The first time audiences really set their eyes on Paul Walker was in the 1998 dramedy “Pleasantville,” about two siblings (Reese Witherspoon and Tobey Maguire) transported inside a 1950s sitcom. The world they encounter is a cookie-cutter, black-and-white suburb straight out of “The Donna Reed Show,” and Walker played the handsome high school love interest for Witherspoon. With his hair slicked back and Ken doll dimples, Walker, 24 at the time, brought to mind a young Tab Hunter. His character was meant to be a squeaky-clean boy next door, but he didn’t stay that way. On a drive-in movie theater date, Witherspoon lunges at him and he experiences a sexual awakening.
Walker, who died on Saturday at 40 in a car crash in Valencia, Calif., was the dreamboat of choice for a generation of girls (and some boys) raised on “Saved by the Bell” and the WB Network. It’s no coincidence that he starred in two back-to-back films with “Dawson’s Creek” alumni. In 1999’s “Varsity Blues,” he’s the cocky quarterback in the football drama headlined by James Van Der Beek. A year later, he played a member of a Yale-like secret society in “The Skulls” opposite Joshua Jackson.
His other breakout role was as the sidekick to Freddie Prinze Jr. in 1999’s “She’s All That,” a modern remake of “Pygmalion” which grossed $103 million worldwide and launched his career in the teen genre. Although many of the best friend parts were just as cookie-cutter as that “Pleasantville” town — and Walker’s line readings sometimes bordered on soap opera camp — that wasn’t the point. Paul Walker was comfort food to post-“Breakfast Club” audiences: the all-American prom king who never took himself too seriously.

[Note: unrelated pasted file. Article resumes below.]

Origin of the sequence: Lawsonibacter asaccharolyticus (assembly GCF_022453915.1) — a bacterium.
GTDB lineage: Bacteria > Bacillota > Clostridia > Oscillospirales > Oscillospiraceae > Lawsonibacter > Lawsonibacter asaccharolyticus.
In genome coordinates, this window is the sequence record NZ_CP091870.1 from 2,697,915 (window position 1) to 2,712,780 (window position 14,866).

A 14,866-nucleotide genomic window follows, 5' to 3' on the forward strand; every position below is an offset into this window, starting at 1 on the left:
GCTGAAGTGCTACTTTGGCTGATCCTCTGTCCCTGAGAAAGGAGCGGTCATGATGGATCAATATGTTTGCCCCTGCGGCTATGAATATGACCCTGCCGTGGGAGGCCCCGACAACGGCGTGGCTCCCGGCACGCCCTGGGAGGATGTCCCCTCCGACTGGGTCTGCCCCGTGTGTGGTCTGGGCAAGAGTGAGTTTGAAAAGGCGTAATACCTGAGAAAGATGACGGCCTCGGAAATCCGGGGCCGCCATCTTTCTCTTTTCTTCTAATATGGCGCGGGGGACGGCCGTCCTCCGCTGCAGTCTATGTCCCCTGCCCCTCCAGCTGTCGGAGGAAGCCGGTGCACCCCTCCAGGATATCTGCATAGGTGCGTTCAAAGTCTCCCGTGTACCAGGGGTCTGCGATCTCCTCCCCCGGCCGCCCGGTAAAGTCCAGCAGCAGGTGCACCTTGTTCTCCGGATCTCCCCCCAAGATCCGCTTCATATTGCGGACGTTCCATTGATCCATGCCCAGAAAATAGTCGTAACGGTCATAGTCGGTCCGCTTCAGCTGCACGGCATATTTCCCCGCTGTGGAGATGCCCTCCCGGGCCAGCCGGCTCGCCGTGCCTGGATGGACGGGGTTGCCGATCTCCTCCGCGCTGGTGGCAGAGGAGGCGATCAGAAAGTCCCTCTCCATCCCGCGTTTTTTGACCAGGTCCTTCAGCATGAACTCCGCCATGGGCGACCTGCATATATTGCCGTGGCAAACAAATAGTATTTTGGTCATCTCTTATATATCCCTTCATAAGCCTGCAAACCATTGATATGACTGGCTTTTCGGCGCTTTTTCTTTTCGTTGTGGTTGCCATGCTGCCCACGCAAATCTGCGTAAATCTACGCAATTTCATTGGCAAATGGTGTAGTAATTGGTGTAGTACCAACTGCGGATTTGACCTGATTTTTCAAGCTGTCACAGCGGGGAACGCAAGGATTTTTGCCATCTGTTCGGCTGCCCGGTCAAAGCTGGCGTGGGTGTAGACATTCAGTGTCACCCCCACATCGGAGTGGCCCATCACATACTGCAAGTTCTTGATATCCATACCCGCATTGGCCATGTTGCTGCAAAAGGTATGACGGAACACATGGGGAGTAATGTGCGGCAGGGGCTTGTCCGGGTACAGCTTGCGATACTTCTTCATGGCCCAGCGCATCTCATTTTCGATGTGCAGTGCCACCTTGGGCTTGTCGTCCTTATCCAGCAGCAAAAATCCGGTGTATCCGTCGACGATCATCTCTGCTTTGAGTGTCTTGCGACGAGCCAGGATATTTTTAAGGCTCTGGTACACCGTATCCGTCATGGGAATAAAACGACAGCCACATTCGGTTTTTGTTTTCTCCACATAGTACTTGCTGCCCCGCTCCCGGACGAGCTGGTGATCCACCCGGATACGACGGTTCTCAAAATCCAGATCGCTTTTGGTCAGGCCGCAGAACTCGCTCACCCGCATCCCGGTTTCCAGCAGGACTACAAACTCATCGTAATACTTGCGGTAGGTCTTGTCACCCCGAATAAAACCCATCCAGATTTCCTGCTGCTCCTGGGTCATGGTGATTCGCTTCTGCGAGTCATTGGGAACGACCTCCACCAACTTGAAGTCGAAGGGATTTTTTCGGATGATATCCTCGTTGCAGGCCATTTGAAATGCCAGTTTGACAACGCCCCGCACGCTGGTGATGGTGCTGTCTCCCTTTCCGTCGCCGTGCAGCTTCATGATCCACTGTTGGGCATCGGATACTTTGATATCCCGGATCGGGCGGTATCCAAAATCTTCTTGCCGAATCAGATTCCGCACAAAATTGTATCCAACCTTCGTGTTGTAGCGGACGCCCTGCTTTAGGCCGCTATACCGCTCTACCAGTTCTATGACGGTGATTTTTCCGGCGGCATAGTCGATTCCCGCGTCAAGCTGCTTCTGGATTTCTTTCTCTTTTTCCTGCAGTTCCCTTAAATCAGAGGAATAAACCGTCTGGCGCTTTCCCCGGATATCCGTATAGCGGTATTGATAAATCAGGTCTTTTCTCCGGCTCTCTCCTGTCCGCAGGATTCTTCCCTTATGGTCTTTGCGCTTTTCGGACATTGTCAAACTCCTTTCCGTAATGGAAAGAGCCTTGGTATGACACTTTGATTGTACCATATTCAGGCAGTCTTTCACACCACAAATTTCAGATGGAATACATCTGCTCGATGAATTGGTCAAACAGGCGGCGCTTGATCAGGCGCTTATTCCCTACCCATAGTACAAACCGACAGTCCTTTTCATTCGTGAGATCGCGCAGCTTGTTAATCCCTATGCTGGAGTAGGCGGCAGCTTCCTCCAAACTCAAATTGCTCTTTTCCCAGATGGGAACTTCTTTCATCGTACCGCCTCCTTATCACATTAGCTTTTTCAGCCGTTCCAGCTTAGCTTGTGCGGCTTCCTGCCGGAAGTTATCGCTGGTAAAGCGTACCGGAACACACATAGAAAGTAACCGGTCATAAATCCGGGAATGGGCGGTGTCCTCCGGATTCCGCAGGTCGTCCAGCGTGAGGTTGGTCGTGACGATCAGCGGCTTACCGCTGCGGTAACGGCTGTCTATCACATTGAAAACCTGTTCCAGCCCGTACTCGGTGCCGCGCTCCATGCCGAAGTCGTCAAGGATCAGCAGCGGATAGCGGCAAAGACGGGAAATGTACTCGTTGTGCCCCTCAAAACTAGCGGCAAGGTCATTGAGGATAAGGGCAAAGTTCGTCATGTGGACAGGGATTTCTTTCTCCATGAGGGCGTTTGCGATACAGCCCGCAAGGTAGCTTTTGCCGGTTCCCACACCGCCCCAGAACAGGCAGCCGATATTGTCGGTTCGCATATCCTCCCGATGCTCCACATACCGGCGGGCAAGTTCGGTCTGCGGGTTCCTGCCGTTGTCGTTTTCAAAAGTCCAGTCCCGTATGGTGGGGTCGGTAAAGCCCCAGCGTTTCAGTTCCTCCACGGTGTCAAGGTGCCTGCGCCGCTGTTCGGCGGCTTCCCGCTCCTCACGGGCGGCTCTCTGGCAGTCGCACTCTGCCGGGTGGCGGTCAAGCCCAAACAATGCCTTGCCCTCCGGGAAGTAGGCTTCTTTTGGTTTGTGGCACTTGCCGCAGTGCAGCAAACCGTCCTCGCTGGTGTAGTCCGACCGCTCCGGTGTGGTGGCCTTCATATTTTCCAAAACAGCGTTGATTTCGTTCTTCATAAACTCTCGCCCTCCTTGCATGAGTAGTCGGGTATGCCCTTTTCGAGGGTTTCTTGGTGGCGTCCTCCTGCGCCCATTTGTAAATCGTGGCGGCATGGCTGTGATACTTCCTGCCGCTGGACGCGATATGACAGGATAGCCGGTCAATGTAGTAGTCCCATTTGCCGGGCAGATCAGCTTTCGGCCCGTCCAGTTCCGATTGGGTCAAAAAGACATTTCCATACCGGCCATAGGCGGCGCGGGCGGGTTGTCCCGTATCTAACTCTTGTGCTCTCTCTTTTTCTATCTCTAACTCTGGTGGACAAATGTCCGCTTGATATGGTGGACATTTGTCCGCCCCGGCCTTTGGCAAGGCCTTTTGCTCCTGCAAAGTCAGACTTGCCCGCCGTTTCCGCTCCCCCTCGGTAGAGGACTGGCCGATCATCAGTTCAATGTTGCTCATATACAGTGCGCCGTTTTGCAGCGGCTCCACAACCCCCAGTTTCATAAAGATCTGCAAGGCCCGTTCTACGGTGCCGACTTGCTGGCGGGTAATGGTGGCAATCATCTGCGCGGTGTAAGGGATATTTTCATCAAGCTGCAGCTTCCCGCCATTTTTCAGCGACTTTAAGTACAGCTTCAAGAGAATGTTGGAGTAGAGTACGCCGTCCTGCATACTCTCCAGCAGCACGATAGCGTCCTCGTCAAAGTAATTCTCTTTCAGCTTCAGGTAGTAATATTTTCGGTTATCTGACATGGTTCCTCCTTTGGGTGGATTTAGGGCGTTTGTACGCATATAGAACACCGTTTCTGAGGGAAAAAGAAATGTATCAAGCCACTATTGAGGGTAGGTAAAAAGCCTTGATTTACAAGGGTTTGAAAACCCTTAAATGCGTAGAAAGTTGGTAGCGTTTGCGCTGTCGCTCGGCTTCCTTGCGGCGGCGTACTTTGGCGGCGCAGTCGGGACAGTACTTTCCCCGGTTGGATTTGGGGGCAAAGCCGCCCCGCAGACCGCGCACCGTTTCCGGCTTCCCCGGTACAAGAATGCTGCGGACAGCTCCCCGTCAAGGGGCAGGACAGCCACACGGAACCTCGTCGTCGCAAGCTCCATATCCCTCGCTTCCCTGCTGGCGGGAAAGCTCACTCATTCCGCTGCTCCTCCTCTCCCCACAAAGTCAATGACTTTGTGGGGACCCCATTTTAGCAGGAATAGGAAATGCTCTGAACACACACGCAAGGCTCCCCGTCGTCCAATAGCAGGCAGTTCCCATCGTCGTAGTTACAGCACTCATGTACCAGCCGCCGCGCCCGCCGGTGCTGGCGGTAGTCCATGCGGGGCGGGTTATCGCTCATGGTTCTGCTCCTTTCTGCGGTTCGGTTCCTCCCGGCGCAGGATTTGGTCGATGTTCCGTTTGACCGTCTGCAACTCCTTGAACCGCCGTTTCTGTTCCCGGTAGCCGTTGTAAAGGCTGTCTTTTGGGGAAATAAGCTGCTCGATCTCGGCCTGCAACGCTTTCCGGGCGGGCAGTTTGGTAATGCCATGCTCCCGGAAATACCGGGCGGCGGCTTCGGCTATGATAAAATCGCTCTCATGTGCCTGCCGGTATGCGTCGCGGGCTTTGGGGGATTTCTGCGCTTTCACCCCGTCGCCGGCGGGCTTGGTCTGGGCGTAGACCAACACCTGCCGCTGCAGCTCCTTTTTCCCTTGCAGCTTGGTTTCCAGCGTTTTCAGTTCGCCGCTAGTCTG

Walker grew up in the Valley as a child actor with small roles in TV series “Highway to Heaven,” “Charles and Charge” and “Who’s the Boss?” Before “Pleasantville,” he co-starred in a Disney movie, “Meet the Deedles,” which critics dismissed as a rip-off of “Bill and Ted’s Excellent Adventure.” (As Phil Deedle, he was stuck with dialogue like “What do you say, bro?” and loved to surf, a true-to-life hobby.) Walker’s chiseled torso often featured enough of a role in his films to deserve its own shout-out in the closing credits. The marketing campaign for the 2005 surfing film “Into the Blue” featured Walker sans shirt on billboards and buses. When he disrobed for a nude scene in the 2001 thriller “Joy Ride,” ABC News ran a lengthy interview about it.
Walker could have easily disappeared in the 00s, but he managed to restart a second act in his career with “The Fast and the Furious.” The first car heist thriller, released in 2001, cast Walker as a typical Paul Walker hero — the affable undercover cop Brian O’Conner, assigned to chasing down (and later befriending) Vin Diesel’s Dominic Toretto. Director Rob Cohen shared with Variety last night the memory of running into Walker on a Maui beach in 2000 and offering him the role. “He committed on the spot,” Cohen said. “We shot the film that summer and he and Diesel were just the perfect duo for me. His American beauty, his athleticism, the directness of his approach to the character, his effusive, down-to-earth personality brought joy to me and everyone around him.”
Walker sat out the third chapter, but he later returned to the series as it continued to grow into a pop culture phenomenon. Under Justin Lin’s direction, the car chases became operatic sequences to enthrall the series’ rabid fans, who hooted at every fiery explosion at midnight screenings. The sixth movie, released last May, grossed $789 million worldwide. The eerie circumstance surrounding Walker’s death in a crumpled Porsche (he was in the passenger’s seat) will make it hard to watch the seventh installment, which comes out from Universal next summer. Walker spent the later half of his career trying to stretch in films like Clint Eastwood’s “Flags of our Fathers,” the gritty crime thriller “Running Scared” and a handful of indies. But it’s the low-key, goofy Paul Walker that audiences loved and will miss the most.